Of all indexes, CS is least susceptible to the mix. Also, it clearly had nothing to do with foreclosures because CS treats foreclosures separately.
    Again, the Morgan Stanley data shows that to be untrue — Case-Shiller was showing 18% up around May 2010, whereas distressed sales were up about 20% and organic sales largely flat (and likely down). That’s why Case-Shiller likely overshot and then came back up a bit. I’m surprised the editor didn’t mention the SS post as he often does when I mention it:
    http://www.socketsite.com/archives/2010/08/mix_pshaw_whos_ever_heard_of_such_a_ridiculous_thing.html
    “From my sample size of one, the rich Chinese buyer is paying all cash.”
    Yeah, all three of them. :p
    One reason that wealthy Chinese buyers are looking to invest in foreign real estate is that it provides a way to own a property in perpetuity. It isn’t possible to purchase a property outright in the PRC since the government owns the land and will only lease to residents.
    This seems like a Western-invented rationale (i.e. projecting the “American Dream”) for why Chinese buyers would purchase here. If you’re a rich person in China, I doubt you’d care about this too much, since there are assets you could buy that are far more valuable than Canadian or US real estate.
    The point for overseas Chinese is not so much the investment potential of our real estate (although it helps), so much as its providing a comfortable foothold in case things take an unwelcome turn in China. For that, there has to be a sense that the purchase is a real foothold (allowing their children to become established, etc…)
    Ditto this — seems like a Western projection too. It also doesn’t explain why the US or SF.

  39. Posted by NoeValleyJim

    John Paulson who made $5B last year with his hedge fund, says that this is the best time in 50 years to buy a home:
    As this is the best time in 50 years to buy homes, Paulson advised his listeners, crowded into 3 separate dining rooms, to issue 30 year mortgages to buy a home as “your debt and interest payments get locked in at record lows, while the price of your home will rise.”
    “If you don’t own a home buy one,” Paulson recommended; ” if you own one home, buy another one, and if you own two homes buy a third and lend your relatives the money to buy a home.”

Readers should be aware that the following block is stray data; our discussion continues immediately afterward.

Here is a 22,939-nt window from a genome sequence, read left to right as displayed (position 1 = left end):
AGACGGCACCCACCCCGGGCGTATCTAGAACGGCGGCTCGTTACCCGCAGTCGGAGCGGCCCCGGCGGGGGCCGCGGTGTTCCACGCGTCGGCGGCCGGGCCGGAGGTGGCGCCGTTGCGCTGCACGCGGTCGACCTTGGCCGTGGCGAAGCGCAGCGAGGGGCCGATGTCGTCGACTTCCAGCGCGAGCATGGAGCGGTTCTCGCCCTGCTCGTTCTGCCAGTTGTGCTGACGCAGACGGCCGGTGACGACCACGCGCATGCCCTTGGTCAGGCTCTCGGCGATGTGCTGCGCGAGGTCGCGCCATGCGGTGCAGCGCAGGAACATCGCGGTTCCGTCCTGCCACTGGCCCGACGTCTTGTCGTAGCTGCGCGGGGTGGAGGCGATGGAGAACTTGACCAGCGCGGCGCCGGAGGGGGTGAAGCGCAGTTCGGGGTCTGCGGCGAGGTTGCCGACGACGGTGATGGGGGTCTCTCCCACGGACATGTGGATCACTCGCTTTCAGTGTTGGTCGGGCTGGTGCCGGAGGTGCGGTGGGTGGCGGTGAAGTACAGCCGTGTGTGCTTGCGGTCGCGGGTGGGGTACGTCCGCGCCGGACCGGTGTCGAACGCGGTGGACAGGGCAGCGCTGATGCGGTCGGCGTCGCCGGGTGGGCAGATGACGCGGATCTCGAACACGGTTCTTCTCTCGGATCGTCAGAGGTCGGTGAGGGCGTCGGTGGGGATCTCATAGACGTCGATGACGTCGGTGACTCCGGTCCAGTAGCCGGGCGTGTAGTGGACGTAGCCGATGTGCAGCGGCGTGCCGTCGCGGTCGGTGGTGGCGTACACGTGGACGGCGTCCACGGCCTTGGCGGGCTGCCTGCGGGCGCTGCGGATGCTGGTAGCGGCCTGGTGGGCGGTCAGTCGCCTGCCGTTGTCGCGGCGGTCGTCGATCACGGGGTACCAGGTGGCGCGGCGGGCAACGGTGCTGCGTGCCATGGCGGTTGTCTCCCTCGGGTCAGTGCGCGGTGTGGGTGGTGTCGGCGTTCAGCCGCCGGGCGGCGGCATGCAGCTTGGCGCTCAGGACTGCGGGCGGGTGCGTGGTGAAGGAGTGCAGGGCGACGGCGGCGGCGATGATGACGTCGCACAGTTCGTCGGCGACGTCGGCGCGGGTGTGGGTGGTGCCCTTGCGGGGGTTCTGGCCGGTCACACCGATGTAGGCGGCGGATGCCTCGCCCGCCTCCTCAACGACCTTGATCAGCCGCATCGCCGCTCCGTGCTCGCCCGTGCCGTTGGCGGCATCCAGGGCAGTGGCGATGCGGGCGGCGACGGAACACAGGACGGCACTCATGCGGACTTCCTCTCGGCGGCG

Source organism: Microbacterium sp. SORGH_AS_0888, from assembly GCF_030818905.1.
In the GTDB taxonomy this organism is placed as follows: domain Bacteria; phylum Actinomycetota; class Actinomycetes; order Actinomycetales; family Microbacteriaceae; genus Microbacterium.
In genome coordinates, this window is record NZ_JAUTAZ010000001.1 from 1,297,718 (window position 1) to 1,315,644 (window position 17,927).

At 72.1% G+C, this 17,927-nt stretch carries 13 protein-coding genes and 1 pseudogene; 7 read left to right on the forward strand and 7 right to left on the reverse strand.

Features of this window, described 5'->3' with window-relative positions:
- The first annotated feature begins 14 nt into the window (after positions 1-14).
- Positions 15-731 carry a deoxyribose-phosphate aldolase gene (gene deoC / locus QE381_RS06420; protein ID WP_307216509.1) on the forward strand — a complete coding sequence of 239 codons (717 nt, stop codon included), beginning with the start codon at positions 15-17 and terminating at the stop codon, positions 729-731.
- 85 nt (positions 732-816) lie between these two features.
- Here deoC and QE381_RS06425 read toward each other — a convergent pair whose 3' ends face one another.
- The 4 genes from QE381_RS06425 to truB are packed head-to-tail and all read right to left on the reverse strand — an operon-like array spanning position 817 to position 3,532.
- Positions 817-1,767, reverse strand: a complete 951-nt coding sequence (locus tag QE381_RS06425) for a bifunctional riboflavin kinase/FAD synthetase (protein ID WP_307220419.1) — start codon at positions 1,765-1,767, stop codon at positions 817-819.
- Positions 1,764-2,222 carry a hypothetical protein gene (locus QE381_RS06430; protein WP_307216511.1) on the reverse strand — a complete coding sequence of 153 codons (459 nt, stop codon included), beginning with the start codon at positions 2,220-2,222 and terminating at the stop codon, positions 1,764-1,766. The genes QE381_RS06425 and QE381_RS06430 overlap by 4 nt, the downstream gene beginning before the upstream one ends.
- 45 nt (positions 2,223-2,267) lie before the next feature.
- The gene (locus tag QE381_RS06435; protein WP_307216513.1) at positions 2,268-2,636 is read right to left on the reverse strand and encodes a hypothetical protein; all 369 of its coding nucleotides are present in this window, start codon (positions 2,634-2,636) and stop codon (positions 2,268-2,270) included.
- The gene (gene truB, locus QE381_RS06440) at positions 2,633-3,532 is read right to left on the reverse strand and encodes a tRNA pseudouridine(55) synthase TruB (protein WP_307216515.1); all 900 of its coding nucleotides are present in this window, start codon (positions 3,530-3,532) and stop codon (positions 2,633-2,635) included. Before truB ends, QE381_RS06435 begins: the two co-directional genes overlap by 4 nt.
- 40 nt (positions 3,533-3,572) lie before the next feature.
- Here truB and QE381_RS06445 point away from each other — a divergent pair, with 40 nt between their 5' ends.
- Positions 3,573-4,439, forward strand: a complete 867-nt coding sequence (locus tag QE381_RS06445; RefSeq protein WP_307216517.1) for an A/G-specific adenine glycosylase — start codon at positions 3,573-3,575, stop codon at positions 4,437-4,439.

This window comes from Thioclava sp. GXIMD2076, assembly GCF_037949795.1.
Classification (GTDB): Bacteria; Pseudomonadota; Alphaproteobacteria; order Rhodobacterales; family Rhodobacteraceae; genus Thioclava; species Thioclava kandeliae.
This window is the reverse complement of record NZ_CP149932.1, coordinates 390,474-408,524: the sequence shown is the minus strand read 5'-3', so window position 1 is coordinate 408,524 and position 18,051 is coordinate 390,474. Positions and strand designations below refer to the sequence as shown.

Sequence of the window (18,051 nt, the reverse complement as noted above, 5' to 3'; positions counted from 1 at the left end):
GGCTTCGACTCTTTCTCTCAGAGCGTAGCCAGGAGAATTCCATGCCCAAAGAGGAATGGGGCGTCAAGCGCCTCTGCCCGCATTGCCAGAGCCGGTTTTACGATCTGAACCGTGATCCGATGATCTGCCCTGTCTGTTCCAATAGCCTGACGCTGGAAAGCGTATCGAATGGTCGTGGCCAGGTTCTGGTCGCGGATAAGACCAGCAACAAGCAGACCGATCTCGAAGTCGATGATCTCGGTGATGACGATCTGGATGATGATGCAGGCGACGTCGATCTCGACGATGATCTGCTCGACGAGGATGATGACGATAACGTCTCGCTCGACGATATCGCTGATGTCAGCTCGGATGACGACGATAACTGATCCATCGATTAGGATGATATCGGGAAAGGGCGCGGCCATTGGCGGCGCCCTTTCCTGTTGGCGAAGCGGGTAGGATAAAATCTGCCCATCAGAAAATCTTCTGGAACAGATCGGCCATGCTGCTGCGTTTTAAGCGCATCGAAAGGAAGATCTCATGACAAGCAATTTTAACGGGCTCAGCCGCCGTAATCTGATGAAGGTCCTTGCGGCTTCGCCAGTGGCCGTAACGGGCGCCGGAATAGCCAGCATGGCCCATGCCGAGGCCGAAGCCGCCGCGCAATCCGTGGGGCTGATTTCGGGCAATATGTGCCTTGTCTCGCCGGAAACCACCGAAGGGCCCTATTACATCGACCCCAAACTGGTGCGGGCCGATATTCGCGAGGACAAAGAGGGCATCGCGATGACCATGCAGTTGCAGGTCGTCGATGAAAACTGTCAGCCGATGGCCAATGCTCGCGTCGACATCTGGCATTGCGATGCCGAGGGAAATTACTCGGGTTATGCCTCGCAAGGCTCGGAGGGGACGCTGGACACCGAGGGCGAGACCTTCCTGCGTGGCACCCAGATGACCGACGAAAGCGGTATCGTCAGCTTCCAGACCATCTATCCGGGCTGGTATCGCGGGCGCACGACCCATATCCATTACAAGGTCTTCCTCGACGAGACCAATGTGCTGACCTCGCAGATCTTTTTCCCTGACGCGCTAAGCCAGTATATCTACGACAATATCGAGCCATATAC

40. Posted by A.T.

    Paulson’s funds have gotten absolutely creamed this year, so I’m not sure I would credit his recommendation with much worth. I agree that IF one intends to hold the home for a very long time, and IF one believes we are headed for growing inflation, then that certainly favors buying a place with interest rates so low (in nominal terms). The typical hold is not for a very long time, and I don’t see rising inflation for many, many years. On the other hand, I did not earn billions shorting housing, but nether am I down something like 40 percent this year like Paulson is.
    In any event, advising people to buy two, three, or four homes is very, very reckless.

  41. Posted by The Milkshake of Despair

    Best time in 50 years to buy? Really? It sure doesn’t feel like that at all.
    Perhaps Paulson is holding some stinky tranches that he cannot easily dispose of.
    —————
    sfrenegade – I’m not claiming that Chinese investors will prefer USA or SF real estate. Just that some yearn for a family plot of land that can’t be taken away by government whim.
    I’d think that places closer and with a more entrenched Chinese culture would be preferable, like Singapore. Indonesia would be much cheaper but there’s a bad history there of anti-Chinese sentiment.

  42. Posted by tc_sf

    That quote is over a year old and in the same speech he predicted double digit inflation by 2012. If you get a 4% fixed rate mortgage and we do see years of double digit inflation I’m sure that would work out well, but it’s unclear if this will happen.
    http://www.forbes.com/sites/robertlenzner/2010/09/27/john-paulson-sell-bonds-buy-stocks-double-digit-inflation-coming/

  43. Posted by sfrenegade

    Didn’t Paulson say that over a year ago? Rates seem to be lower now, although I’m not sure prices are better yet. Also, hedge funders usually talk their books.

  44. Posted by NoeValleyJim

    I didn’t notice the date on that article, you are right this is an old and terribly inaccurate prediction. I am personally predicting more of the same for a while with a recovery starting to happen near the end of the decade.

  45. Posted by fancy rental

    are we talking rich foreign chinese real estate buyers in sf or are we talking about general chinese people who buy homes in sf. those are two very different populations. one is a lot closer to the deca-millionaire status than the other.
    the standard chinese parents who buy a house in the sunset with an unwarranted inlaw they can rent out is a buying population that is nothing new and is as much a part of the standard real estate market as the twinks buying soma condos. they’ll be part of the sf real estate market as always but they’re not going to suddenly be the savior.